Tales from the Cultural Wilderness - Journal

[Previous entry: "The Adventures Of Brisco County, Jr. - "Pilot""] [Main Index] [Next entry: "Criminal Minds - "Extreme Aggressor""]

2011-01-09 Entry: "Numb3rs - "Pilot""

As may be obvious, my "alphabetically" hasn't really held up. I got bored, and the next couple on the list will have to be ones I come back to when I'm feeling up to the chore of watching them.

Meanwhile, we skip ahead to a CBS drama from 2005, and considering it's CBS, it'll be unsurprising to see it's a police procedural...

Aspect Ratio: 16:9.
Audio: 5.1 Dobly.

Don Eppes - Rob Morrow
Charlie Eppes - David Krumholtz
Alan Eppes - Judd Hirsch
Terry Lake - Sabrina Lloyd
David Sinclair - Alimi Ballard
Larry Fleinhardt - Peter MacNicol
Amita Ramanujan - Navi Rawat

So we open with a woman's body in a construction yard, and this is the 13th rape victim with the same MO (they've got an identical burn mark), although this is the first death. And Don Eppes of the FBI is the agent in charge.

And then the slightly clunky title sequence with the whole "we use math every day" quote that's the hook for this show - it's all about the mathematics they use to help solve the crime. Or, it would be if they didn't start having to spend most of their time on the characters relationships because the maths wasn't enough to carry a whole episode! But at least, for the pilot, the maths should be enough to carry the story!

Working with Don are Terry Lake (Sabrina Lloyd) and newly assigned David Sinclair (Alimi Ballard). Meanwhile, the other half of the cast, the brains, are Don's brother, Charlie, who is racing "extreme gravity vehicles" downhill rather than work on Larry Fleinhardts maths (Larry's a physicist who doesn't do his own maths apparently), and he's ably assisted by Amita (for whom he's acting as thesis advisor, which is the excuse that keeps them apart... or would if not for Amita's arranged marriage that she's avoiding). But their home-life includes Eppes senior, Alan, and it's here that Charlie gets his first look at the case file even though he shouldn't. And it's this viewing that sparks his interest in helping solve the case.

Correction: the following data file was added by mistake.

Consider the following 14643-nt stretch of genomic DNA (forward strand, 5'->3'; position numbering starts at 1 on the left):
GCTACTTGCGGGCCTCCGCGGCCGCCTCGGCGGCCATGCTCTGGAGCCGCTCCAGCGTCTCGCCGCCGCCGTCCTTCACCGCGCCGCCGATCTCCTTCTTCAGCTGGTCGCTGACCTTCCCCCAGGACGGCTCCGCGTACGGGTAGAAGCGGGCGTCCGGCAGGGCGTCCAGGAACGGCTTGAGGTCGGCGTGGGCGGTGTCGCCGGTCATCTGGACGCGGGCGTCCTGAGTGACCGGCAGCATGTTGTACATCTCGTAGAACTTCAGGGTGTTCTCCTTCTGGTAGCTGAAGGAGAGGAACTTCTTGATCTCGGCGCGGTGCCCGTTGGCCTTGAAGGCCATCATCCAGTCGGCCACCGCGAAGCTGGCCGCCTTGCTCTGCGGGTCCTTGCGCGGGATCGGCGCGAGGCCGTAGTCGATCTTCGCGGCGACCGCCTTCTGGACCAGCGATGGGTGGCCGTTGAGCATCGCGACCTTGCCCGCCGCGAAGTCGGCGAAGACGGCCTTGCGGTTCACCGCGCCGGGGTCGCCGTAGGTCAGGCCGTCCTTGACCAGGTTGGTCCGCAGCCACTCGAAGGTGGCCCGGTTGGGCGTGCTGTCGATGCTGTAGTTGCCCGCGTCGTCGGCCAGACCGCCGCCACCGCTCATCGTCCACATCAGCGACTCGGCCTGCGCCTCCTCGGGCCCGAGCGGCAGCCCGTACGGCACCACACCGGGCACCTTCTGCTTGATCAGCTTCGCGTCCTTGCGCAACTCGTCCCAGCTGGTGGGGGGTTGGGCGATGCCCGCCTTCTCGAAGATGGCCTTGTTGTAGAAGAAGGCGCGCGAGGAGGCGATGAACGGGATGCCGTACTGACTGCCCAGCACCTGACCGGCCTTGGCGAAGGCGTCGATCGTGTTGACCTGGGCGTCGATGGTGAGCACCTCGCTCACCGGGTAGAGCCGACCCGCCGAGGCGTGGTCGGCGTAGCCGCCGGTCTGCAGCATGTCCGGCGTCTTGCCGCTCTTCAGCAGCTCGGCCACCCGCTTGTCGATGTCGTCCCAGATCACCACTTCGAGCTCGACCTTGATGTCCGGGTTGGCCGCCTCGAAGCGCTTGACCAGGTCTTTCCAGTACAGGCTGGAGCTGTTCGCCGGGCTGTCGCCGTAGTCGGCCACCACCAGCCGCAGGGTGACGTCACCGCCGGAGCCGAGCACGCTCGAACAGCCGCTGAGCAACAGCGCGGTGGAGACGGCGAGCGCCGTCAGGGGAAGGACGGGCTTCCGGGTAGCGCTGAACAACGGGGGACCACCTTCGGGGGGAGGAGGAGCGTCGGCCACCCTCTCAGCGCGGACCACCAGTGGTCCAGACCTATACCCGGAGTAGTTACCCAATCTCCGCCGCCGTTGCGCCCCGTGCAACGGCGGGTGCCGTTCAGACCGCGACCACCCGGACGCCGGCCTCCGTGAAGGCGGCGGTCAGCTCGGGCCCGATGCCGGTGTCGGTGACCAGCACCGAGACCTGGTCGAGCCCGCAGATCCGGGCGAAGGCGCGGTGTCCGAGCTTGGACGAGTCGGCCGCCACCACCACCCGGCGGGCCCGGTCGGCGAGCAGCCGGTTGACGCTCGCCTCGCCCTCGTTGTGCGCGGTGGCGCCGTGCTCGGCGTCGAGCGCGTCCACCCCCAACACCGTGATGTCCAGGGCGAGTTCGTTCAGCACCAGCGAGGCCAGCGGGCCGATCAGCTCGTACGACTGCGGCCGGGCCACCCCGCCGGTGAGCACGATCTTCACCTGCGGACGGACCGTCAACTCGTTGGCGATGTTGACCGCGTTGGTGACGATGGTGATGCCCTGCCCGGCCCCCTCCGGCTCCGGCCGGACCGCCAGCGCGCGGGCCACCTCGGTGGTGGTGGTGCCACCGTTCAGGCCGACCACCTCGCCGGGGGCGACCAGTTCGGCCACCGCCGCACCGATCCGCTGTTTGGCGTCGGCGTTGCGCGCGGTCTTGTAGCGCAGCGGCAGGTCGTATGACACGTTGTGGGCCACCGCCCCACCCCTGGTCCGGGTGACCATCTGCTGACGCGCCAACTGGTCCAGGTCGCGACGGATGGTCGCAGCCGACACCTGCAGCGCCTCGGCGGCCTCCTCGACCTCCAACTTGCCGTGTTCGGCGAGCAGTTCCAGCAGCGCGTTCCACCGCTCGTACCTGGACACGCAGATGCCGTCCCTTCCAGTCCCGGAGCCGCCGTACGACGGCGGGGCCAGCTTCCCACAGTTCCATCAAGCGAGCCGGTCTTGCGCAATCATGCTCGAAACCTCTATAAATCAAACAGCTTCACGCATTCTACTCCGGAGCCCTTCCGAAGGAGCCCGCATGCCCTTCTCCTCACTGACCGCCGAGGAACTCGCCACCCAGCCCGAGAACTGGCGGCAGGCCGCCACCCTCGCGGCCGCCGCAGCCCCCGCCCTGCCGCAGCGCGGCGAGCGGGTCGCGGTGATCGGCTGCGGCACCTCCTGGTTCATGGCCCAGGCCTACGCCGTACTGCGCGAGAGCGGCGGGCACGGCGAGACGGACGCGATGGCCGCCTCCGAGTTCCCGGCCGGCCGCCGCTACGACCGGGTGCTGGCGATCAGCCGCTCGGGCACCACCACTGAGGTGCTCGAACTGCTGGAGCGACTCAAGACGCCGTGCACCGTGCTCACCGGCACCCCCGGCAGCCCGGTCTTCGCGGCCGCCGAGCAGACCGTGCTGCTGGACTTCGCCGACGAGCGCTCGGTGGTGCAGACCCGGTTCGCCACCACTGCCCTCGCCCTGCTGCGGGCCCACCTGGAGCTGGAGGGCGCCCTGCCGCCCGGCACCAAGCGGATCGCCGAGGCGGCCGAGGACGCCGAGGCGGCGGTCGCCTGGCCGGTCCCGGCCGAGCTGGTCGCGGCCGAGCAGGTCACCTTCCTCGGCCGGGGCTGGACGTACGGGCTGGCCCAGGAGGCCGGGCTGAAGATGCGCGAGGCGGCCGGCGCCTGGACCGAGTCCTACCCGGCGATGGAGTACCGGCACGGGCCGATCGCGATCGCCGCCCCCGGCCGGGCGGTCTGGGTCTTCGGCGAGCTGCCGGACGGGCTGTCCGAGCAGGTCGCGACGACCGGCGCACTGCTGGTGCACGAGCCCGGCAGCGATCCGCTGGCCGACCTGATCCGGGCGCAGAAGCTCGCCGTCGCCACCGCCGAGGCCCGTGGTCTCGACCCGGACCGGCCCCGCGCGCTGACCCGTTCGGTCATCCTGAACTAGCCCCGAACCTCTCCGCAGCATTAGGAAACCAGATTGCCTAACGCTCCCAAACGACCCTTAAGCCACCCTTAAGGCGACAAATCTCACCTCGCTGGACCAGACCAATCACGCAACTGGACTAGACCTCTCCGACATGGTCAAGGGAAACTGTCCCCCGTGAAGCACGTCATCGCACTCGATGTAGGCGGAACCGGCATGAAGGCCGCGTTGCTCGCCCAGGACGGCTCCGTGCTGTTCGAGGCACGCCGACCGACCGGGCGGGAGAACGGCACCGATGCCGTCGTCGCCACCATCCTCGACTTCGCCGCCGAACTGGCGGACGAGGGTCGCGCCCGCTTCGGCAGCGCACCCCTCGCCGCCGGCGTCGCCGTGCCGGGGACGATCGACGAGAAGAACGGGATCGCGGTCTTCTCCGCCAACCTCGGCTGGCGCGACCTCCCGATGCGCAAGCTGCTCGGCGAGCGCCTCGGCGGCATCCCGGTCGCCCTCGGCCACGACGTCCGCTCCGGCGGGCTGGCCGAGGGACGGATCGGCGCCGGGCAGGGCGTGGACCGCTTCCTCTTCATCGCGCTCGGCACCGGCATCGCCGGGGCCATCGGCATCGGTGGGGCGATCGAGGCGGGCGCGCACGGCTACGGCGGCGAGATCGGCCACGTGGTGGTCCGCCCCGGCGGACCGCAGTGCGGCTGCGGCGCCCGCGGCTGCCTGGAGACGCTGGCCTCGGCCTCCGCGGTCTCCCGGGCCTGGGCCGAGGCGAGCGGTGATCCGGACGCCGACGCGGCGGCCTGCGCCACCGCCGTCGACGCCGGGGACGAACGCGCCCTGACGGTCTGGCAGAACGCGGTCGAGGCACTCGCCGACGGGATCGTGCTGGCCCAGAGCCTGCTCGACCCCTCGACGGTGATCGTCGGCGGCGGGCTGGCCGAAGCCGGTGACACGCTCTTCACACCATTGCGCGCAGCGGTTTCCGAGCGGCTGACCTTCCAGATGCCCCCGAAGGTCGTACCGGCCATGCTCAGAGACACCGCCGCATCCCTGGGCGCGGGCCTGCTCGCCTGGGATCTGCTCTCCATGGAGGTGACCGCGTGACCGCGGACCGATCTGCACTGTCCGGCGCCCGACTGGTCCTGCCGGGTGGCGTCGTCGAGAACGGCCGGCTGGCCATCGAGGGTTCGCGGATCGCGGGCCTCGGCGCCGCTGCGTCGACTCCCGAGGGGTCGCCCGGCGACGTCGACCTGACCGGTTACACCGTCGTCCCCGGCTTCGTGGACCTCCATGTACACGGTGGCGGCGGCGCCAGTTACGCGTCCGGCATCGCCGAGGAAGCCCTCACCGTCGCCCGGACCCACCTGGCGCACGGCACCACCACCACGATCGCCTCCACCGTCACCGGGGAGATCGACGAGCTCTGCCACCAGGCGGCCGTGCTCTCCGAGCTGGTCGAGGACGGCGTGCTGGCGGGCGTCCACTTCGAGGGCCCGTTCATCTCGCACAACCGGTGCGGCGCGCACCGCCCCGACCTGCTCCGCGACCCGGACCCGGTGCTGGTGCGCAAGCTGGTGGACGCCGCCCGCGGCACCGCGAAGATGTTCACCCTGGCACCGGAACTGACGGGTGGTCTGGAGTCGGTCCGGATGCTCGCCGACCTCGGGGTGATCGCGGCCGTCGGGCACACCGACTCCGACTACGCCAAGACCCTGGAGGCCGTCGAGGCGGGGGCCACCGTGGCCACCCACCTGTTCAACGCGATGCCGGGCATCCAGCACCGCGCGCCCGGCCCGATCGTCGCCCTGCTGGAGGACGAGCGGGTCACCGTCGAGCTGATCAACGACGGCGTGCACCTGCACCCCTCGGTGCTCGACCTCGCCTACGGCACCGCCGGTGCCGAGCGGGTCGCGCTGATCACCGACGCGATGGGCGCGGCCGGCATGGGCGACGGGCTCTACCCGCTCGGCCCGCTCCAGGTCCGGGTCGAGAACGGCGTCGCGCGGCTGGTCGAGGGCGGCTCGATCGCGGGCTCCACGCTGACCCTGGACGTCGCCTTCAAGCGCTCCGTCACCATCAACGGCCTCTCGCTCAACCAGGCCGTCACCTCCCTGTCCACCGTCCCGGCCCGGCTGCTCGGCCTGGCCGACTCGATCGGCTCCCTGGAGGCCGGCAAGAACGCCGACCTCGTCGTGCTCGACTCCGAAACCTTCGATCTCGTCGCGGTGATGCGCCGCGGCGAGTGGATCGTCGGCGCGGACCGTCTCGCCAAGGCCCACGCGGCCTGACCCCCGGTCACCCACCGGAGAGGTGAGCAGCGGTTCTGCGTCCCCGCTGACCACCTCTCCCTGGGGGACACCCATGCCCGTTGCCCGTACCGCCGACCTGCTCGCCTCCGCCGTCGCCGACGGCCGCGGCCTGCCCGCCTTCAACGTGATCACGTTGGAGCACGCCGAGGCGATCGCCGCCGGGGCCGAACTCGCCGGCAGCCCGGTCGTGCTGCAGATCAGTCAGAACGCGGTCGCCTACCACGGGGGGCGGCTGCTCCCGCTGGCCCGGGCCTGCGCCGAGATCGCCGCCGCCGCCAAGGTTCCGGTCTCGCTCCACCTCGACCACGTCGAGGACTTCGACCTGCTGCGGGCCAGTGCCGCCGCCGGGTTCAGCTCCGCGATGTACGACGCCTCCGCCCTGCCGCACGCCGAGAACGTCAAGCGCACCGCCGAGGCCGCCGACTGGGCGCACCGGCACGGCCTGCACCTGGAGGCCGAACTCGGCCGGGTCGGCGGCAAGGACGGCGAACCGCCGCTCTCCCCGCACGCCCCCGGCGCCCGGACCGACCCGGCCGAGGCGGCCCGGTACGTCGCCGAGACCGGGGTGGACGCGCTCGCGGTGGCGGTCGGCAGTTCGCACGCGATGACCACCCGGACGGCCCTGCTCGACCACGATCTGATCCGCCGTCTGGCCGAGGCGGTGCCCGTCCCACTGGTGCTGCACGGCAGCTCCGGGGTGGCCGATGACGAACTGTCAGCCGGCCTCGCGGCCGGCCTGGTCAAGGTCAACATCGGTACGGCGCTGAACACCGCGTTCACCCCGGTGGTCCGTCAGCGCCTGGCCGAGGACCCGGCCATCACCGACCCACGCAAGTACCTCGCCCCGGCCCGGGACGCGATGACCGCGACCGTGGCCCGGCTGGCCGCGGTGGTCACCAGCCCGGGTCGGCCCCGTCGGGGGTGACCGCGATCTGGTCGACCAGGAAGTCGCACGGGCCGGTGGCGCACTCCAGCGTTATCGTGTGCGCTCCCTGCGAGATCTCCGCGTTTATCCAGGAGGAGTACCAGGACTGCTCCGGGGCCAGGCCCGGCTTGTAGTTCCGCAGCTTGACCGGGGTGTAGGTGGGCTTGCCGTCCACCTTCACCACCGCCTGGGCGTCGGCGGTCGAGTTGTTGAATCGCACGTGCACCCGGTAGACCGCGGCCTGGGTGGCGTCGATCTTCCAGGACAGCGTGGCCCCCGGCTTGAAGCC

Cue lots of crazy maths involving a sprinkler and being able to calculate back to find where the serial killer lives. Back at the FBI, they're trying to track down the movements of the victim during her last day, as well as the dead girl's missing car. But Charlie's got his head into the maths and has completely forgotten that he agreed to help Larry. Fortunately, Amita reminds him, and Larry's physics background may be able to help with the work... or at least give him a good idea while trying to persuade him that he's getting distracted from his real work in pure mathematics.

That good idea gives them a clear indication of what neighbourhood the killer may live in, but the discovery of the victim's car leads them to find a previous rape victim has been revisited and killed this time. But that revisited victim lied about the original location of the rape, and that gives Charlie a better definition of where the killer lives. Unfortunately the FBI have already DNA checked every male in that area, and control of the case gets taken away from Don because of it.

Larry suggests to Charlie that his solution is too neat - he's dealing with human beings, and they're rarely if ever as neat and tidy as the elegant maths solution would indicate. Fortunately, Alan manages to spot what they're missing - that they've actually got two hot zones: a "home" zone and a "work" zone. And that gives them a suspect.

This is a really tightly written pilot - there's very little slack and they bounce back and forth between the FBI stuff and the maths stuff really smoothly. Don and Charlie are both really well characterised here, with the same focus on their jobs and helping people, and some of the incidental characters (Alan, Amita, Larry) get just enough to give you a sense of where they're going with them. Unfortunately, Terry and Sinclair are both pretty much cyphers at this point - we know why they're on screen (as otherwise the FBI would consist of one guy), but we don't know a single thing about them at the moment.

I can't vouch for the accuracy of any of the mathematics that's actually presented, as I've forgotten more than I remember, but at least at this point in the series, it all looks and sounds plausible, and like CSI before it, it's nice to have a show properly grounded in the science behind it.

So based on the pilot, it's looking like a good show; it's just disappointing that the hook of the show, the maths itself, doesn't really sustain a show for the length of time a US network insists on airing it for and that it eventually became more of a character driven piece than a maths driven piece.

Powered By Greymatter

[ Registered! ]